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We have a recently internationalised application written in classic ASP. The following code replicates the issue. The value of that field in the recordset is "8.90" and is typed as varchar(255).

session.LCID = 2057
nNumber = recMessages.fields(lCounter)
Response.Write nNumber '' # prints 8.90
Response.Write FormatNumber(8.90) '' # prints 8.90
Response.Write FormatNumber(nNumber) '' # prints 8.90

session.LCID = 1034
nNumber = recMessages.fields(lCounter)
Response.Write nNumber '' # prints 8.90
Response.Write FormatNumber(8.90) '' # prints 8,90
Response.Write FormatNumber(nNumber) '' # prints 890,00!

What is going on here? Why for certain locales would it multiply the number by 1000?

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What's the decimal point in spanish? –  Tor Haugen Sep 17 '09 at 14:37

3 Answers 3

up vote 4 down vote accepted

From what you've provided it looks as if the . in 8.90 is being treated as the thousand separator. Is LCID 1034 Spanish?

I'm not sure but I think if you check the number formatting for that locale it will use period as the separator.


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Yep, that was it. We fixed it by wrapping FormatNumber in a function that converts the string to a number (in a non-locale sensitive way) and then calles FormatNumber on that. –  Simon Sep 17 '09 at 16:08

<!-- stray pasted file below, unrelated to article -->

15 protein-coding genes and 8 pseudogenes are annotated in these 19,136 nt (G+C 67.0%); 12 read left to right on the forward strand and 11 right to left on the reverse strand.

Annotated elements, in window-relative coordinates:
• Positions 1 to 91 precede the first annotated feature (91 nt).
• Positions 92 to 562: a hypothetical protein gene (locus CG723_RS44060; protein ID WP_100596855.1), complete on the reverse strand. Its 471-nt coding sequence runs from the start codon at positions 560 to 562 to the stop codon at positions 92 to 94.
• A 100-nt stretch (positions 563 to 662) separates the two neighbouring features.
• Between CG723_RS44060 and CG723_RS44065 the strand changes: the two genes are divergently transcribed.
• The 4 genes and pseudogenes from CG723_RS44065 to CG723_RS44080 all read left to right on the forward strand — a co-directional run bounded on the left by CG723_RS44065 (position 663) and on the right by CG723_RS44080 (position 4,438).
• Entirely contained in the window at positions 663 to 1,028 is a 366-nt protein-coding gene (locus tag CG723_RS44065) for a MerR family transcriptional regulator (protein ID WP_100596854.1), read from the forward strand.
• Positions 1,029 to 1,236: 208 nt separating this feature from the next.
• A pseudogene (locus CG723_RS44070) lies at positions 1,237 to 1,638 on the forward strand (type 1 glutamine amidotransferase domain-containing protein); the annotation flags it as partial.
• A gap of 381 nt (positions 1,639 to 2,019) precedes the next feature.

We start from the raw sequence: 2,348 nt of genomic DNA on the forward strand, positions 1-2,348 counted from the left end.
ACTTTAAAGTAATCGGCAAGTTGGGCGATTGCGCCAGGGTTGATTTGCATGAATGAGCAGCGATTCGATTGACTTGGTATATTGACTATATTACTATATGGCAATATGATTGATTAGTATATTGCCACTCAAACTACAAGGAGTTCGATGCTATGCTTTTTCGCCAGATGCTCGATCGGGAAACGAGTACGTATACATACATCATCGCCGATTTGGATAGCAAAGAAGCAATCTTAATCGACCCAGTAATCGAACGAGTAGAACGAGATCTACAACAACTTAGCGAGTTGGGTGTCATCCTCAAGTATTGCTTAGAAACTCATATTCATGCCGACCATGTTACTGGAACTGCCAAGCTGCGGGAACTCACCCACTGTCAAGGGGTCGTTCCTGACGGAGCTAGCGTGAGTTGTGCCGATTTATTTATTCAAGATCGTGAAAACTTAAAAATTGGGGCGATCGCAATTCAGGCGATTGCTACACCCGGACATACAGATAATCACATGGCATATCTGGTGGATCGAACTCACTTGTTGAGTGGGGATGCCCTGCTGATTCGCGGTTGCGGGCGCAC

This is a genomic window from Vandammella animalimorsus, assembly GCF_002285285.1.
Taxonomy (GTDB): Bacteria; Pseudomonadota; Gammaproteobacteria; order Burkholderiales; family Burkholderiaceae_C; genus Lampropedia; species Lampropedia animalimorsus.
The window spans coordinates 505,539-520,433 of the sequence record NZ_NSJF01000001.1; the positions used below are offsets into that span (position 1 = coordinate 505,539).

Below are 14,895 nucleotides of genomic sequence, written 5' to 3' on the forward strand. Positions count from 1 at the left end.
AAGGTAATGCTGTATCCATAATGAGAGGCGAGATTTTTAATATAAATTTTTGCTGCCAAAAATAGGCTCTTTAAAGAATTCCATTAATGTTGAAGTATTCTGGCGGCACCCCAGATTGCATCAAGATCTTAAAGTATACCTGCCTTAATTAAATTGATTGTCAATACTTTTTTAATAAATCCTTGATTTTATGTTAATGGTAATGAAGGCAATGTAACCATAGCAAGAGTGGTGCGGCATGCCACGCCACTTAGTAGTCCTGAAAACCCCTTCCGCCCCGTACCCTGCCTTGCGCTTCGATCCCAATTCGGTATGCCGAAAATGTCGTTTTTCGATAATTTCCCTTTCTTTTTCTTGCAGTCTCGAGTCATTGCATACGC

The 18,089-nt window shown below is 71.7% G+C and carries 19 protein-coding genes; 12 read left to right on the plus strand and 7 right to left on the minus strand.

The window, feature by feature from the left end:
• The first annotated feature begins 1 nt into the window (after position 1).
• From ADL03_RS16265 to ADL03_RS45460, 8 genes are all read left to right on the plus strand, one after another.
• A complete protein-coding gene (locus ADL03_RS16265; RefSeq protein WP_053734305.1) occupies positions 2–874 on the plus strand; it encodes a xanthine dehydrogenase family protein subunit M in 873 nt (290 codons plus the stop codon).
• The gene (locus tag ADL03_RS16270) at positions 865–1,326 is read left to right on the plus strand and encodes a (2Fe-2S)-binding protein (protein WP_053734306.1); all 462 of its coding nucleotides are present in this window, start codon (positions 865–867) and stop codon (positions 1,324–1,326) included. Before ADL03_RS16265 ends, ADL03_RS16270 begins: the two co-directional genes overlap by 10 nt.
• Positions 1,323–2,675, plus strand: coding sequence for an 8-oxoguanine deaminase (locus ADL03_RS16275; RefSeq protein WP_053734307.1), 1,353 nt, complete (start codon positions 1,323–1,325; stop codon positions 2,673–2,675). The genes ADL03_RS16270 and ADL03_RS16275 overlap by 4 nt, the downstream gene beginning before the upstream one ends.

On different locales, different characters are used as decimal and thousand separators. While dot (.) is a decimal separator on the 2057 locale, it's most likely used as a thousand separator on the 1034 locale.

To workaround the issue, you could try replacing the dot character in the field value with the locale-specific decimal separator. I'm not sure, but something like this should work:

session.LCID = 1034
strDecSep = Mid(CStr(CDbl(3/2)), 2, 1)
nNumber = recMessages.fields(lCounter)
nNumber = Replace(nNumber, ".", strDecSep)
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It's not that it multiplies by 1000. The number is being formatted to that country's currency format. For instance in the US, 1234.56 would be formatted as $1,234.56, in Spain same number would be 1.234,56

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